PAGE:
The Independent Petroleum Marketers Association of Nigeria, IPMAN, yesterday said contrary to claim of unavailability of petroleum products, the Nigerian National Petroleum Company Limited, NNPCL, has directed marketers to begin loading at Pinnacle Depot in Ibeju Lekki, Lagos.
This is coming on the heels of current repairs ongoing at the vandalised pipelines which supply products to satellite depots.
Speaking to Vanguard, the President of IPMAN, Chinedu Okoronkwo, said NNPCL had assured marketers that it had enough supplies, and was addressing the issue of pipeline vandalisation.
Okoronkwo said the issue of pipeline leaks would be addressed soon and that NNPCL had now directed marketers to begin loading at Pinnacle Depot in Ibeju Lekki in Lagos.
“NNPCL is doing something about the pipeline vandalisation and has assured that normalcy will return soon,” he said.
He said some of its members were yet to begin petrol imports due to exchange rate volatility, adding that its members were currently relying on NNPC for petrol but would soon begin importation.
Investigations revealed that some petrol stations in Lagos and Ogun states slightly adjusted their pump prices, with some selling the product at between N570 per litre and N580 per litre.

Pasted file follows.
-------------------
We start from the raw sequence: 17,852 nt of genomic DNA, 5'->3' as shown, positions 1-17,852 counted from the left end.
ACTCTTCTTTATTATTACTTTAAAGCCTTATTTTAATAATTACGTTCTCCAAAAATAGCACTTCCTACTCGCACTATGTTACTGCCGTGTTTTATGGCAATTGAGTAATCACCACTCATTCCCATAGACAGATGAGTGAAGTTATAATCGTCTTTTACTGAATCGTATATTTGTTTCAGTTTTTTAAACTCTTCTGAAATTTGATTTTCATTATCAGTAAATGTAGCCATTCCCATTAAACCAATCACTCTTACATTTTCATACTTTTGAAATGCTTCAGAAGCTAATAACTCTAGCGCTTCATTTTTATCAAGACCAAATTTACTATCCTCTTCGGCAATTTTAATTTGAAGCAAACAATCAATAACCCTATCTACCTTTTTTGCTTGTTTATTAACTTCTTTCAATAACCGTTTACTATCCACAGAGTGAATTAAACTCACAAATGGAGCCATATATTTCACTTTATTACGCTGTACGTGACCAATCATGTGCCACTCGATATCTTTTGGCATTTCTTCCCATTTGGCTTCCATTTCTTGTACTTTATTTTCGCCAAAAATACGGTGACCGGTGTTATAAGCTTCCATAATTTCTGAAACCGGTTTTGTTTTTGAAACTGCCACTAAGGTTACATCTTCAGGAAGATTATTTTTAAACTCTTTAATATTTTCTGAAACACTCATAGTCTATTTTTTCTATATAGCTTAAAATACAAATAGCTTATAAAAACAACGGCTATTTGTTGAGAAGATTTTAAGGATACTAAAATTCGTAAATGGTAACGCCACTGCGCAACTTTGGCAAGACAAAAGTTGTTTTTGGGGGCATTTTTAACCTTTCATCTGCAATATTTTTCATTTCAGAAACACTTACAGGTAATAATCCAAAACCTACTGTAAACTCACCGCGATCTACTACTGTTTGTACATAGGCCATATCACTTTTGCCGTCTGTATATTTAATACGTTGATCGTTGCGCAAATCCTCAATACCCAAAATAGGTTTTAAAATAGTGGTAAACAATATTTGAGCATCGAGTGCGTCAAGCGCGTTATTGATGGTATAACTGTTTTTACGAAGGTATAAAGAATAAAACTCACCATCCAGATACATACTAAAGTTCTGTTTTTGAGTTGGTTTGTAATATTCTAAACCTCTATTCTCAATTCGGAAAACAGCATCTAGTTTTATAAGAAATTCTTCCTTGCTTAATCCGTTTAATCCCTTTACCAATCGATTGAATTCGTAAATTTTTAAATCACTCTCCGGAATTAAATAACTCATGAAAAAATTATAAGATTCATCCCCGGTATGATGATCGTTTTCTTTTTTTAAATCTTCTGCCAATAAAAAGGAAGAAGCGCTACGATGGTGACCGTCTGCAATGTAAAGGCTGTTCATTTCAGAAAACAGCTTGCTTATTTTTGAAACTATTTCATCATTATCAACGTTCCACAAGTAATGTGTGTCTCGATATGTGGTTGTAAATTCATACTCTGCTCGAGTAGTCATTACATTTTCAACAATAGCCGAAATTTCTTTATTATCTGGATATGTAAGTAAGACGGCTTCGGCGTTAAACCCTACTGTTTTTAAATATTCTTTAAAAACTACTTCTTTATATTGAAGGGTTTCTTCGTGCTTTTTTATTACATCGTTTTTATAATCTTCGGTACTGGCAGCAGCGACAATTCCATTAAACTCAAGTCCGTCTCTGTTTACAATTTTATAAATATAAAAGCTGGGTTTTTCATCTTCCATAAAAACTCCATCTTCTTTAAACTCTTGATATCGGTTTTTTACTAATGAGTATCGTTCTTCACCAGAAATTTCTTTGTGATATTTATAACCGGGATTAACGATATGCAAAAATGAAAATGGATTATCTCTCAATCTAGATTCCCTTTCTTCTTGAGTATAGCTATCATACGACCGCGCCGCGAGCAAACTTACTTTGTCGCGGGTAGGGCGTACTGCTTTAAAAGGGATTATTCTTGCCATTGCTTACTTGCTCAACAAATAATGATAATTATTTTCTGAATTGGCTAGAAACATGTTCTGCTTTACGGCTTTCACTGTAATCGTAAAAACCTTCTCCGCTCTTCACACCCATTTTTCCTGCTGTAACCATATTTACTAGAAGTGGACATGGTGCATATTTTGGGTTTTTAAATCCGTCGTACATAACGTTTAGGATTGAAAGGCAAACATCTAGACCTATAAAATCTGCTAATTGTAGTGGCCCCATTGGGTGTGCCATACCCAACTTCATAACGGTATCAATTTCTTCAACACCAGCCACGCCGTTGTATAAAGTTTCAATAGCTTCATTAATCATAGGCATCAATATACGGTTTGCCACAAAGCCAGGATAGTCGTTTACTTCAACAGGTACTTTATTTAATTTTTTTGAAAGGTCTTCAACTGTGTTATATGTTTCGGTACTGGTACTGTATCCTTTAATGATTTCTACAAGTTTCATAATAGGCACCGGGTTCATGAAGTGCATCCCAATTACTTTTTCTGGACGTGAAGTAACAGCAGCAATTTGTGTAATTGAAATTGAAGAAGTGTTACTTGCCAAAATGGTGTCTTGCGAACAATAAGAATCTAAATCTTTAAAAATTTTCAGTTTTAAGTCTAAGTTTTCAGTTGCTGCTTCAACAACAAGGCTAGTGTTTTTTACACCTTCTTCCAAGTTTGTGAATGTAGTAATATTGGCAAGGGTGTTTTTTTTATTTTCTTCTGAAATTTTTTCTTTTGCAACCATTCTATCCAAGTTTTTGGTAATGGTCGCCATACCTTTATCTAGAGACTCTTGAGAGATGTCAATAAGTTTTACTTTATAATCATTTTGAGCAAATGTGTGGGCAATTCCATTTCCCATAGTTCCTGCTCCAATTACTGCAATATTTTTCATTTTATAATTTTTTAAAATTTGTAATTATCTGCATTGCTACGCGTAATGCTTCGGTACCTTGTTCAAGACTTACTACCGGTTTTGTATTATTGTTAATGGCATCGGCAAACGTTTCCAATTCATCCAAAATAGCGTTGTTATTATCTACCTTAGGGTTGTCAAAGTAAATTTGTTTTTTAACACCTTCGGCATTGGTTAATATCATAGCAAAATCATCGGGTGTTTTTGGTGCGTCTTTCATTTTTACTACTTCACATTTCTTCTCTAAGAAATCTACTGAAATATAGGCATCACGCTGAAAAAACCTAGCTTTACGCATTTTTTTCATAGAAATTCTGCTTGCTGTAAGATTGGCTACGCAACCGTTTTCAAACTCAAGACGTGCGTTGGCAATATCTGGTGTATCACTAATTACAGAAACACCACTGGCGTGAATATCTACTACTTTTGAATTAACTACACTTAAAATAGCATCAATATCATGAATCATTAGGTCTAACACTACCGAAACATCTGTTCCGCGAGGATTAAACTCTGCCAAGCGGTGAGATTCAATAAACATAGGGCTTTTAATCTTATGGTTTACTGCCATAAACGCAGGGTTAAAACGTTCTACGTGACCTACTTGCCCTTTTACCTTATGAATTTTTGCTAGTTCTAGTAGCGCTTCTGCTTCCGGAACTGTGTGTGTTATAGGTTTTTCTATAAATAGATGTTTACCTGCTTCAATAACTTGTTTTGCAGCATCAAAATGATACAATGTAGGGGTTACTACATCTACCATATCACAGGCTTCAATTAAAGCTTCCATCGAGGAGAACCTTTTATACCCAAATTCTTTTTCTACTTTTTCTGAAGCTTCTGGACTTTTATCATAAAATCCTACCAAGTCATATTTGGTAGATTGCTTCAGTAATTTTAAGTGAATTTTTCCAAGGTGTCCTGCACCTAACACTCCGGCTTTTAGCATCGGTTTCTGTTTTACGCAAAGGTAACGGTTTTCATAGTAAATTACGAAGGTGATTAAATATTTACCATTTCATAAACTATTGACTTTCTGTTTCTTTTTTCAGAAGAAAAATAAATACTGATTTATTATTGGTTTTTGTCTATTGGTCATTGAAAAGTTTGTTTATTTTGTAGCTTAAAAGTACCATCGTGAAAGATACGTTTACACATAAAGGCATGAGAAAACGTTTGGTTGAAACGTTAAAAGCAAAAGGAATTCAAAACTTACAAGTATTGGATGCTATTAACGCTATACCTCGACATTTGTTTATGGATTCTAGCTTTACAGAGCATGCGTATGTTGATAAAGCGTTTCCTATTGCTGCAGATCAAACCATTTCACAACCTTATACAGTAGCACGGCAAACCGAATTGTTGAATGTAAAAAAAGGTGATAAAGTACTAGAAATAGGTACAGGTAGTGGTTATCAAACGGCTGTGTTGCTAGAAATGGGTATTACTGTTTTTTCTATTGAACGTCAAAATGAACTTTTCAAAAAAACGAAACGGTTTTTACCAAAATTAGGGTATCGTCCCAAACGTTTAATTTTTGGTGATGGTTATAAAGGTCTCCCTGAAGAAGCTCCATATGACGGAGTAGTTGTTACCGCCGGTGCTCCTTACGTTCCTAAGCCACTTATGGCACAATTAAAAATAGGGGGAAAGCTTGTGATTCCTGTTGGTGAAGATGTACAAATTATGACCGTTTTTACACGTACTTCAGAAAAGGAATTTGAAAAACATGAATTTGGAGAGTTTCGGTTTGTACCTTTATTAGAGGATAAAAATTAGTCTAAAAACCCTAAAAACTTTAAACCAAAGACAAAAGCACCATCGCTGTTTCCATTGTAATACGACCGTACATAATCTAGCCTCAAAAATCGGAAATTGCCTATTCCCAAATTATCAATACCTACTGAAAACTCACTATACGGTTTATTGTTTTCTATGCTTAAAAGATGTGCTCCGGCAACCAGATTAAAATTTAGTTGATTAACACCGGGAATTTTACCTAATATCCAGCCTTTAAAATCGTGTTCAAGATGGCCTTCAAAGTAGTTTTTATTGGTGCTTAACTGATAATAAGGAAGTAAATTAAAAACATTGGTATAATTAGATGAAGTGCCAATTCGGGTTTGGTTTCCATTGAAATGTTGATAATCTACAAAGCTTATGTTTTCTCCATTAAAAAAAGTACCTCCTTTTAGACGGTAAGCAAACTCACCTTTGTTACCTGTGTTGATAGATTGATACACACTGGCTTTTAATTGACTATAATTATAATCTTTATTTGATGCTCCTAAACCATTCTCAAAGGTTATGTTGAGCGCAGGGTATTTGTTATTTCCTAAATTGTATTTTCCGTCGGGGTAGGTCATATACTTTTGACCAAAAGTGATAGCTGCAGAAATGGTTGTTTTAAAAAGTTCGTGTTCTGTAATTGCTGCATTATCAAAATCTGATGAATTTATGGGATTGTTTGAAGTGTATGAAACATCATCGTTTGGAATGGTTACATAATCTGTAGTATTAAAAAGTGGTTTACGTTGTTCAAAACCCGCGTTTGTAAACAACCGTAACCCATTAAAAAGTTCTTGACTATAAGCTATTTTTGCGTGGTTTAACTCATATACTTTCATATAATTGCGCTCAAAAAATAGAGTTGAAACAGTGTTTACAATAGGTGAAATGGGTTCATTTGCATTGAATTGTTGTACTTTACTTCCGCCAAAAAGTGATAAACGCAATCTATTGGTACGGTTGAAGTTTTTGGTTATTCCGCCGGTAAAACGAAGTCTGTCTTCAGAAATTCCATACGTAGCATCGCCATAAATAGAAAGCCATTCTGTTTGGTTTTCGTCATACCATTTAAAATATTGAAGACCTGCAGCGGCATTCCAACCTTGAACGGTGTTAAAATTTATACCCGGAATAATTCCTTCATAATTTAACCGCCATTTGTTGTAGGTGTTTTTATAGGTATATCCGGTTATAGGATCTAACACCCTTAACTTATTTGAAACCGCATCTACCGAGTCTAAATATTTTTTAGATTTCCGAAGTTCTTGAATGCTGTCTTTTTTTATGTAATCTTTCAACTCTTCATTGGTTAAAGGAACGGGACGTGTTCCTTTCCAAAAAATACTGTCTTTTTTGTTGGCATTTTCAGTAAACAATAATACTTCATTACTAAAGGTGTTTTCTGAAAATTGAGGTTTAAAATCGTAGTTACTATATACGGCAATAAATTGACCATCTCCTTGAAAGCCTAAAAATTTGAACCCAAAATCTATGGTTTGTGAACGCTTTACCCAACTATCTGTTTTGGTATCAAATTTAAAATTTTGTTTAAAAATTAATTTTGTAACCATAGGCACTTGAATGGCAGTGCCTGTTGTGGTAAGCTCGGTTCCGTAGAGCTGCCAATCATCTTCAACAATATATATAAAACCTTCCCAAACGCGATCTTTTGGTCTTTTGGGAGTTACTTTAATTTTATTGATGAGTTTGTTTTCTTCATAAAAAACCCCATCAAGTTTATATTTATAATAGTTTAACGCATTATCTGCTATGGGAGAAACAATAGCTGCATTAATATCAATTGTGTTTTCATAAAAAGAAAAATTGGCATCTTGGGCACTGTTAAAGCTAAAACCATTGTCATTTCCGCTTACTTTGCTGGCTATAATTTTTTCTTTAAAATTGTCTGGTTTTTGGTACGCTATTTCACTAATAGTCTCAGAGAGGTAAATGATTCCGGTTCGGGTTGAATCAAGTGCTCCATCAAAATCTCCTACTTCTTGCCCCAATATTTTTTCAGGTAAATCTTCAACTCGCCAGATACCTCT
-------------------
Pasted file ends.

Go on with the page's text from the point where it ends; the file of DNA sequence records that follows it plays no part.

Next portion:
Vanguard exclusively gathered that the landing cost from August is expected to rise further as the factors that propelled the rise in July had worsened.
Giving further insight, sources around marketers who spoke to Vanguard on condition of anonymity, insisted that it was unprofitable to import as foreign exchange had been a major concern, while exchange rate had also continued to deteriorate.
The marketers also noted that the cost of fuel import was rising, in response to the recent rise in price of crude oil in the international market.
A transactional analysis of a major operator sighted by Vanguard, showed that marketers were paying N604.14 per litre as total direct cost.
A breakdown shows product cost per liter at N578.46, freight (Lome-Lagos) at N10.37, port charges at N7.37, NMDPRA levy of N4.47, storage cost at N2.58, Marine insurance cost at N0.47, fendering cost at N0.36 and ”others” at N0.05 as well as a finance cost amounting to N28.04.
Specifically, the transactional analysis put the landing cost of 28,000 metric tons of imported petrol at over $25 million, including total product cost, total direct cost, total finance cost, capable of generating more than N22 billion as sales revenue, indicating a loss of over N1.6 billion.
Consequently, the marketers said it would be unprofitable to import at current pump price, while the government has not guaranteed a free float of pump prices.